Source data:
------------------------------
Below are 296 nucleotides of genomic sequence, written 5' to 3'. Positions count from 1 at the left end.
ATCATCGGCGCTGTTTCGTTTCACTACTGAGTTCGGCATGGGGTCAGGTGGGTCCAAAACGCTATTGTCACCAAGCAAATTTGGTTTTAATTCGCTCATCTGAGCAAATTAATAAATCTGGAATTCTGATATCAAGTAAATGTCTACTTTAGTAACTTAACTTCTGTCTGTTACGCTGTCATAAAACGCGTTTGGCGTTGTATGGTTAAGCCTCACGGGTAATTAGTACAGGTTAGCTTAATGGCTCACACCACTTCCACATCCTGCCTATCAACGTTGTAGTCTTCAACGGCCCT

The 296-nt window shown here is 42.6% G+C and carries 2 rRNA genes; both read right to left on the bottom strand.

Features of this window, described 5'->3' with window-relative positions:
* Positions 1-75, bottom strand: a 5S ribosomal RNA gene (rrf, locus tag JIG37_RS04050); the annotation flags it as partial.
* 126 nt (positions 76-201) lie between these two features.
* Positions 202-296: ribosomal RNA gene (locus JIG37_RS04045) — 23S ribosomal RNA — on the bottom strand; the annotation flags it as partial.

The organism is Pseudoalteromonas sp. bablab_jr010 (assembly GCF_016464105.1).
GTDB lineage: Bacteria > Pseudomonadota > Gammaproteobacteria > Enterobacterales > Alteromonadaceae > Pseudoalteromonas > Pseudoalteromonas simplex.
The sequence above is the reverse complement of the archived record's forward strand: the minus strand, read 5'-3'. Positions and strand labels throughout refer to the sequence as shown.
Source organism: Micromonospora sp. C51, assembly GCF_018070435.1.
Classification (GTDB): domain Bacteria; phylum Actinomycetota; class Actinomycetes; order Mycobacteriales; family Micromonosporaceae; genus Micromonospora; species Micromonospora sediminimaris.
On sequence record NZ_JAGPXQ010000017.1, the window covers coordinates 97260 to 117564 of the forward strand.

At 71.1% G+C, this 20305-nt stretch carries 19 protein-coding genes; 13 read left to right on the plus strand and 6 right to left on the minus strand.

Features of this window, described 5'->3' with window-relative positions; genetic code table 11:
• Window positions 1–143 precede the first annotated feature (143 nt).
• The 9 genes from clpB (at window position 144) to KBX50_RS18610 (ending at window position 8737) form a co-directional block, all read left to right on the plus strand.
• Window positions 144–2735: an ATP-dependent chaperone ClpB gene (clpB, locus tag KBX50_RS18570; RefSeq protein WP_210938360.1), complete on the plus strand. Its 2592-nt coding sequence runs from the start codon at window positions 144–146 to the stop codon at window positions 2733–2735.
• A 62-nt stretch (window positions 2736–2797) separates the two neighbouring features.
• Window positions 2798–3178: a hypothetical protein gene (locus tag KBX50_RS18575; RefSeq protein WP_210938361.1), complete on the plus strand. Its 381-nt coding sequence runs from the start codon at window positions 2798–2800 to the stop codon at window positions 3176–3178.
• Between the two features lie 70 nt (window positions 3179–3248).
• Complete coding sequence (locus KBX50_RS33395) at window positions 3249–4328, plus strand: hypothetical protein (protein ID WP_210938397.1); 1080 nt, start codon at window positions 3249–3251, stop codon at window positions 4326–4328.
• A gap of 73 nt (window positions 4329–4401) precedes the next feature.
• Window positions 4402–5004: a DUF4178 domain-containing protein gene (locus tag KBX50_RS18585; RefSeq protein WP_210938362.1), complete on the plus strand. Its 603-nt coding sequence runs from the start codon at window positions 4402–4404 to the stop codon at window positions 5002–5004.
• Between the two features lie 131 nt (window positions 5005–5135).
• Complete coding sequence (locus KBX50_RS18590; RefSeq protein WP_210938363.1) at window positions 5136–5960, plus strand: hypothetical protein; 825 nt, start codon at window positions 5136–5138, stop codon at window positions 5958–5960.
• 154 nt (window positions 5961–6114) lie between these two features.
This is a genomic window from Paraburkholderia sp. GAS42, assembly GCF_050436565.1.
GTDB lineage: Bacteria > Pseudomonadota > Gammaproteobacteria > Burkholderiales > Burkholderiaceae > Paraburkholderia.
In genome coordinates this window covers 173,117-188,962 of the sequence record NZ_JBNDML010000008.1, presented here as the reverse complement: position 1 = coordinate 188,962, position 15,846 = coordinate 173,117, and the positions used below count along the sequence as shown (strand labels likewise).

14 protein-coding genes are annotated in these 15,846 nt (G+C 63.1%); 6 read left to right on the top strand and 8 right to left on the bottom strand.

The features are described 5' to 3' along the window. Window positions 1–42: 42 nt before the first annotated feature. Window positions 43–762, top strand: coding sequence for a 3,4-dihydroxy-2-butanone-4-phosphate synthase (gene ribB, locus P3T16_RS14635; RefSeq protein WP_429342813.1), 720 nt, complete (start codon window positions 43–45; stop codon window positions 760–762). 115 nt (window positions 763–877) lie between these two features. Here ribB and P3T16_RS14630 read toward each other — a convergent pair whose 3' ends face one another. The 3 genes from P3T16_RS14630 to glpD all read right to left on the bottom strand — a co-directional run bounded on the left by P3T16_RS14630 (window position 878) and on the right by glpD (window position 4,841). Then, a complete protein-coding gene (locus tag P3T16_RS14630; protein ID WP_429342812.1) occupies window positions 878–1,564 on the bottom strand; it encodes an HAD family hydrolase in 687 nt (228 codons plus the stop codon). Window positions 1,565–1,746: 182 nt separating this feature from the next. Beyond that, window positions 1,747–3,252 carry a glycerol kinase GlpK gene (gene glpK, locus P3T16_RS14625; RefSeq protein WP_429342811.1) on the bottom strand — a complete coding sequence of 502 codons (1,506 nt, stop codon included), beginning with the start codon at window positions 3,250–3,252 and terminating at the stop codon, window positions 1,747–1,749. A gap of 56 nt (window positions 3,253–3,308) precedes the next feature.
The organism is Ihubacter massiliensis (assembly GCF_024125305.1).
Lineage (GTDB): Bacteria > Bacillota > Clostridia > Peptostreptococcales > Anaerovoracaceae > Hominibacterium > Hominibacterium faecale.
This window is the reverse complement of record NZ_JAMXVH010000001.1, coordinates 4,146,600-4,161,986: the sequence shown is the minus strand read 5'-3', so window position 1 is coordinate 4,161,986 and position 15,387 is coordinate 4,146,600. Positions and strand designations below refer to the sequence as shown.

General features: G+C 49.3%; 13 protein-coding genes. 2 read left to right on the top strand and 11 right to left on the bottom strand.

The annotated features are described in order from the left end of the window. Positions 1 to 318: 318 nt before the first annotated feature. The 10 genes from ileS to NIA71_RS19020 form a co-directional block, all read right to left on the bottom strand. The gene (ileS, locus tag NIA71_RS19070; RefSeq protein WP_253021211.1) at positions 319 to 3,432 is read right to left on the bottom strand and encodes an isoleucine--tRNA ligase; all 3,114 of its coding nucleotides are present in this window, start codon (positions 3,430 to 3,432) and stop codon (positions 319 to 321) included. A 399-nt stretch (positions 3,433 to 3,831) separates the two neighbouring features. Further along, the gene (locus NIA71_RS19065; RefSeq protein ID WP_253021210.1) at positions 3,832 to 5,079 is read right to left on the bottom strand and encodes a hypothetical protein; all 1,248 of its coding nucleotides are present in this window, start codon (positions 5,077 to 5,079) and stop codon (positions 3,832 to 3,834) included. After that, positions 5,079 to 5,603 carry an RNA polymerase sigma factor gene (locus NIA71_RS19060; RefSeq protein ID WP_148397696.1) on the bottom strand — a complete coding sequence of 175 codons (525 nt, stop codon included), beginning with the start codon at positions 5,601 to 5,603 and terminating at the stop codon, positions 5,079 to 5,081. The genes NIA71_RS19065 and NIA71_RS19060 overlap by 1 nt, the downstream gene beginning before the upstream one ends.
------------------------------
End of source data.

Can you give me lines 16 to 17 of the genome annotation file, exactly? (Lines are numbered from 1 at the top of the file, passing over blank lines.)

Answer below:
• Window positions 1–143 precede the first annotated feature (143 nt).
• The 9 genes from clpB (at window position 144) to KBX50_RS18610 (ending at window position 8737) form a co-directional block, all read left to right on the plus strand.